The AL-3000M has a nice set of features, offering a blend of vintage styling and custom options not found in other brands at this price point.

Agile AL-3000M features at a glance

  • 3/4″ carved Maple top (solid, multi-piece)
  • Mahogany back (solid, multi-piece)
  • Mahogany neck
  • Ebony Fingerboard
  • Jumbo frets
  • Abalone Inlays (laminated)
  • Flame Maple veneer on the face
  • Slightly thinner neck width
  • Grover Tuners
  • Bone Nut
  • Vintage style pick-ups
  • Polyurethane finish.

First Impressions

Straight out of the shipping packaging this instrument is adequately set-up. The fret work is comparable to any other import we’ve played including Epiphones and Ibanez.The neck is readily adjustable via the truss rod and the supplied hex wrench. This guitar has a hex bolt at the headstock for truss rod adjustment

The 3000m features a real flame maple veneer over a solid (multi piece) Maple top. The back and neck are Mahogany.

The neck on this guitar has a fairly flat profile, and like most of the Agile line has a slightly slimmer width at the nut 1.67″/42mm compared to vintage instruments. Comfortable for younger or smaller hands. The frets are jumbo, so bending is a breeze and fretting chords are easy.

The bridge is a Tune-O-Matic style with individually adjustable saddle inserts. The stop tall is a standard design. The hardware for this guitar is Gotoh brand. The finish is blemish free, aside from a few tiny specs under the clear coat. The Honey Sunburst is more of an Amber Sunburst to our eyes. The pick-guard and truss-rod cover are both cream plastic with a pearloid top layer. The back and neck are tinted a reddish brown.

We were just a little disappointed to find that the maple top is in three pieces, clearly visible since this model has a natural maple edge binding. We’ve seen other imports with up to seven pieces making up a maple top, so this isn’t a big deal, though it’s not ideal. The neck has black binding on the fret board with white side position markers. The abalone inlays are colorful and seem to be cleanly installed without excessive filler.

We reworked the nut for a perfect custom feel and look, with optimal slot depth and a rounded and polished surface.

The Ebony fingerboard isn’t as smooth as we’d like it to be having a definite graininess that is difficult to address once the frets are installed. The fingerboard radius is 12°, a comfortable middle ground between flat shred and rounded chording profiles. The strap buttons are fairly large and can probably hold a strap almost as well as strap locks. The nut is bone, and is shaped in a traditional slanted top style. The nut slot depth was a little high from the factory making open chords a little uncomfortable to play and making the action seem stiff overall. (see note, above)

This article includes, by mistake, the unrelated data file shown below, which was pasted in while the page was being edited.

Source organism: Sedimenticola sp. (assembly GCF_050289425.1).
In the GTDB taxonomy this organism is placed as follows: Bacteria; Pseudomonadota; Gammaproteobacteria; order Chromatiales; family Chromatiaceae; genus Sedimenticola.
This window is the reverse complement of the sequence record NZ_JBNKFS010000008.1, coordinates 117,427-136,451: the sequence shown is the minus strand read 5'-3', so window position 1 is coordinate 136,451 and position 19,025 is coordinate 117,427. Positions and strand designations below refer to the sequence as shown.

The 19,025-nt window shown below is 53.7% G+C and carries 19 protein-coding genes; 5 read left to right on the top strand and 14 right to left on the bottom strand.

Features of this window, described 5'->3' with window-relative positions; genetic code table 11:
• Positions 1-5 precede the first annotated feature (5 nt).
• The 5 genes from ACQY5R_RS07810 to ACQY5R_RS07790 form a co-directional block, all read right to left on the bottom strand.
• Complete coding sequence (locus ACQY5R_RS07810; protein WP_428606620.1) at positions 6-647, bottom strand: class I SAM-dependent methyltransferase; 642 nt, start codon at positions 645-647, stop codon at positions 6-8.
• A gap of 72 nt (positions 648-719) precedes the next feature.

This particular model shipped with Wilkenson, vintage style Alnico magnet pick-ups with metal braided single conductor shielding. At the time this review is being written the Agile guitars are available with stock and Seymour Duncan branded pick-ups, as well as pick-ups similar to the one tested. They have a pleasant clean sound with leads and chording standing out nicely. Distorted, they tend to have mid range overtones. We found ourselves turning down the mids, and turning up the treble a bit on our test amp. The bass comes across clean but a bit muffled even under distortion. You could compare these stock pups to a Seymour Duncan Jazz/JB set with a little less sparkle. Good for clean sounds, jazzy licks, on into classic rock tones, but falling shy of modern crunch or deep metal tones. Definitely a Mod worthy guitar. In fact, we had a Jazz/JB set in this instrument for awhile and found it still lacked something, so back to stock it goes as we keep it in mind for that perfect pick-up combo to compliment this guitar’s tone. Played unplugged the tone is a little thin, probably due to the heaviness of the guitar overall. This guitar isn’t very loud acoustically.

The electronic components are of decent quality. In the years since this guitar came to the studio the three-way switch has occasionally developed intermittence, which we will eventually need to fix. The pots have worked fine, and haven’t developed any scratchiness or noise. Being standard import quality the feel isn’t the same as you would get from CTS or similar components.